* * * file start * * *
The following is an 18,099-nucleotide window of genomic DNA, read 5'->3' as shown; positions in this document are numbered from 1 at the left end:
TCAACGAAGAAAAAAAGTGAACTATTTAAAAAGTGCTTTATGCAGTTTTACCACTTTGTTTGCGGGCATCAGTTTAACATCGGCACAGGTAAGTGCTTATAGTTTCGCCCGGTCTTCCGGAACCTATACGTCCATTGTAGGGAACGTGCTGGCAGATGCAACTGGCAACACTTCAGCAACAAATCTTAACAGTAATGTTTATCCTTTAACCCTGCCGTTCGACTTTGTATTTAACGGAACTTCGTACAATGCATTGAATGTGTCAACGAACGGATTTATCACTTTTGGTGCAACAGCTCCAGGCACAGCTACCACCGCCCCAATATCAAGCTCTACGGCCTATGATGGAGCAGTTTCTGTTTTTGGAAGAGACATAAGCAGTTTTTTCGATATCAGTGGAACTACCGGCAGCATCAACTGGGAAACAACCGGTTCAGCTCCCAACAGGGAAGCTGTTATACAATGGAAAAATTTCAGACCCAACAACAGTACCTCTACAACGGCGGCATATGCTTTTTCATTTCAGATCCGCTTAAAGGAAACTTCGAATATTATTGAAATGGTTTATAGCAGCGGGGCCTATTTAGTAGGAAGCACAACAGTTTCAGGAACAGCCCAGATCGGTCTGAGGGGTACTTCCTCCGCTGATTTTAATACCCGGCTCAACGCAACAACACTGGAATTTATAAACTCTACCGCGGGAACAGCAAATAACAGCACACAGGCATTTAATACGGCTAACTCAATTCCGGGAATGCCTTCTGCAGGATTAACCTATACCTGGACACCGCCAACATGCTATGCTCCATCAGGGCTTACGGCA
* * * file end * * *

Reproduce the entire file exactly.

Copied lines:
The following is an 18,099-nucleotide window of genomic DNA, read 5'->3' as shown; positions in this document are numbered from 1 at the left end:
TCAACGAAGAAAAAAAGTGAACTATTTAAAAAGTGCTTTATGCAGTTTTACCACTTTGTTTGCGGGCATCAGTTTAACATCGGCACAGGTAAGTGCTTATAGTTTCGCCCGGTCTTCCGGAACCTATACGTCCATTGTAGGGAACGTGCTGGCAGATGCAACTGGCAACACTTCAGCAACAAATCTTAACAGTAATGTTTATCCTTTAACCCTGCCGTTCGACTTTGTATTTAACGGAACTTCGTACAATGCATTGAATGTGTCAACGAACGGATTTATCACTTTTGGTGCAACAGCTCCAGGCACAGCTACCACCGCCCCAATATCAAGCTCTACGGCCTATGATGGAGCAGTTTCTGTTTTTGGAAGAGACATAAGCAGTTTTTTCGATATCAGTGGAACTACCGGCAGCATCAACTGGGAAACAACCGGTTCAGCTCCCAACAGGGAAGCTGTTATACAATGGAAAAATTTCAGACCCAACAACAGTACCTCTACAACGGCGGCATATGCTTTTTCATTTCAGATCCGCTTAAAGGAAACTTCGAATATTATTGAAATGGTTTATAGCAGCGGGGCCTATTTAGTAGGAAGCACAACAGTTTCAGGAACAGCCCAGATCGGTCTGAGGGGTACTTCCTCCGCTGATTTTAATACCCGGCTCAACGCAACAACACTGGAATTTATAAACTCTACCGCGGGAACAGCAAATAACAGCACACAGGCATTTAATACGGCTAACTCAATTCCGGGAATGCCTTCTGCAGGATTAACCTATACCTGGACACCGCCAACATGCTATGCTCCATCAGGGCTTACGGCA